Evaluating commerce maturity in priority areas

Part of assessing commerce maturity is the evaluation of these priority areas. Some commerce components at an organization may be at a different “level” of maturity than other components, so it’s helpful to prioritize the areas of maturity and rate them accordingly:

Brand focus: How does the brand feel with respect to commerce? Is it transaction-centric? Is the commerce experience simply seen as “E-Commerce”? How much buy-in is there with C-suite and key stakeholders? (I have seen firsthand from organizations developing their commerce maturity where the brand views the commerce store as competition to the physical store) How seamless is the transition from channel to channel? How valuable are customer insights across channels?

Reasons for commerce: What is the organization getting from commerce? Are they getting deep and rich customer insights through the journey? Are they simply using past purchases to personalize? Is the term “users” used a lot in the organization when referring to customers? Or are commerce customers considered no different than those who only shop offline in a physical store? Do they know their customer so well that they intelligently anticipate what the customer wants before they actually want it?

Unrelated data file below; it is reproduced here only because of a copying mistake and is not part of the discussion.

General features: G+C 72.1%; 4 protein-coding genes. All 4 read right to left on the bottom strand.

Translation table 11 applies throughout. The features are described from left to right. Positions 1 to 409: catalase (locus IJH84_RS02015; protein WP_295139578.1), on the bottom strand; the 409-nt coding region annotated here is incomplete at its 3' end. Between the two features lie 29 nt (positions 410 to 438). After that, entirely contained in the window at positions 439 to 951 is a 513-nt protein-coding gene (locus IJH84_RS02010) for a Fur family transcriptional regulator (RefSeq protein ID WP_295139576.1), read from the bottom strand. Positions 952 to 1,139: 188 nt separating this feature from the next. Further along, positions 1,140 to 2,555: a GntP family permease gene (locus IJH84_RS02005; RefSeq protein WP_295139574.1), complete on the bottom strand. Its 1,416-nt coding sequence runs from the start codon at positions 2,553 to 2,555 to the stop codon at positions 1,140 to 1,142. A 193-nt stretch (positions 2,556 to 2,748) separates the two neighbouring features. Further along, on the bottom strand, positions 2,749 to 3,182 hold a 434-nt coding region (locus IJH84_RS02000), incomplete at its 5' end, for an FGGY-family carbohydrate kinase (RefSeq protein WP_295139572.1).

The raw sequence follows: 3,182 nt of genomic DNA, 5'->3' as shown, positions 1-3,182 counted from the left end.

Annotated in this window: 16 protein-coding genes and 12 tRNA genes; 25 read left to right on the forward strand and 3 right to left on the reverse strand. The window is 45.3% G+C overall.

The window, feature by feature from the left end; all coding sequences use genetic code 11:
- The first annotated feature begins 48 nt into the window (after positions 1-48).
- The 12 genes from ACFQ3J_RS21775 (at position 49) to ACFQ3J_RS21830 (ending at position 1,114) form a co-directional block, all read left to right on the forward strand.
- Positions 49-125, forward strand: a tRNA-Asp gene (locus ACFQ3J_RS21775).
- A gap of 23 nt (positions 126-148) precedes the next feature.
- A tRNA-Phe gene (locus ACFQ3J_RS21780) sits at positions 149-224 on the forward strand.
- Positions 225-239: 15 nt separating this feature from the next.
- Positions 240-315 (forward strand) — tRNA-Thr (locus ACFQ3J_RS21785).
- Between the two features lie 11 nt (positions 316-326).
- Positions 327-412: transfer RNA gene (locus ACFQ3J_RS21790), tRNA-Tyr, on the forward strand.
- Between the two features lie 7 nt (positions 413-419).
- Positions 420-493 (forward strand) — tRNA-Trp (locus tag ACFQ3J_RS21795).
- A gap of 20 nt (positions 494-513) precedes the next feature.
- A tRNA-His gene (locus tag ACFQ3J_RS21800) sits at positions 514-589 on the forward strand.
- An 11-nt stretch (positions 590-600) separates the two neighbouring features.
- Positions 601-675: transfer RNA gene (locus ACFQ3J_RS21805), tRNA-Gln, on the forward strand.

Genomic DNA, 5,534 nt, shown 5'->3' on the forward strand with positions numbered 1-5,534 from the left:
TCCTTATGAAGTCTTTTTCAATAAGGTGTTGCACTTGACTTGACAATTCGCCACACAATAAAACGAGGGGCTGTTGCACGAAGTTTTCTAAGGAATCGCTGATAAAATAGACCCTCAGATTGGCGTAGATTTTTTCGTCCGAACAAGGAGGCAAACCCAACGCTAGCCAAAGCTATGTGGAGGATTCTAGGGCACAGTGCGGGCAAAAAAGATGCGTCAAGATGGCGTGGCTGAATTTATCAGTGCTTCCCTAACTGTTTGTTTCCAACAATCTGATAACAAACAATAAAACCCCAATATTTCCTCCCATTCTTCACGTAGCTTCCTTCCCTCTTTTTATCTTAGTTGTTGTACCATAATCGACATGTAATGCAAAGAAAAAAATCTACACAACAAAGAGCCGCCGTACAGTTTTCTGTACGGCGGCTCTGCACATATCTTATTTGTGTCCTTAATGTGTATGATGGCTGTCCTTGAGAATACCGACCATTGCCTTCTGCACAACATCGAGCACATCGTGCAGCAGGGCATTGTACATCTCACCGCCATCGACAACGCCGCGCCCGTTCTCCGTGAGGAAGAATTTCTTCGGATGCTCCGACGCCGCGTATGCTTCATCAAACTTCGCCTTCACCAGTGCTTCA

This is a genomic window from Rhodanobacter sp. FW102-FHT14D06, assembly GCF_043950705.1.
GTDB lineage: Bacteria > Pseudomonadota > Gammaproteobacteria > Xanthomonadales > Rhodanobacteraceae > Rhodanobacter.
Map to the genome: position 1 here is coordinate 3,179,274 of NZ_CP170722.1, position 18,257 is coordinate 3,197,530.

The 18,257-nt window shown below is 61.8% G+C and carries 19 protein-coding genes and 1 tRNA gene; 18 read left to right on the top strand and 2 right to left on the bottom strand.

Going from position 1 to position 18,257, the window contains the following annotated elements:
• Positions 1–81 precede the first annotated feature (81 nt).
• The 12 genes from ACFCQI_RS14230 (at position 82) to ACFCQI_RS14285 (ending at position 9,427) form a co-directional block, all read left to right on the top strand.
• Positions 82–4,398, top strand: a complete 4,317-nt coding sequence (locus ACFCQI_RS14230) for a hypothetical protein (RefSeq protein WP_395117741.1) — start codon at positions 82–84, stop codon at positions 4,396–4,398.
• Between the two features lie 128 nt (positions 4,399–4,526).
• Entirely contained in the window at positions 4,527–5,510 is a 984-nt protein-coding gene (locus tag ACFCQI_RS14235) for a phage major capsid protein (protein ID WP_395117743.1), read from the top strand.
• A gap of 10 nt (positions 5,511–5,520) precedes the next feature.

Maturity readiness: Is there a team dedicated to each commerce vertical (i.e. Payments, Orders, Fulfillment, Shopping, Merchandising, etc)? Does hiring need to happen to close any gaps on this team? Do new business processes need to be created across all verticals?

These functional, business and technical components can also be drilled down and assessed for maturity at a granular level. Some examples of this below.





Order Management


Start delivering better commerce experiences

Mature commerce organizations have business processes in place to support upstream and downstream commerce processes from strategy, to business design, to content strategy, to the customer journey starting with rendering the site, to the logistics of delivery. Assessing where an organization sits on the commerce maturity model is a critical first step to help define that path to maturity.

Not sure where your organization sits on the commerce maturity model, or how to take the next step in its evolution? Connect with Avanade to get started.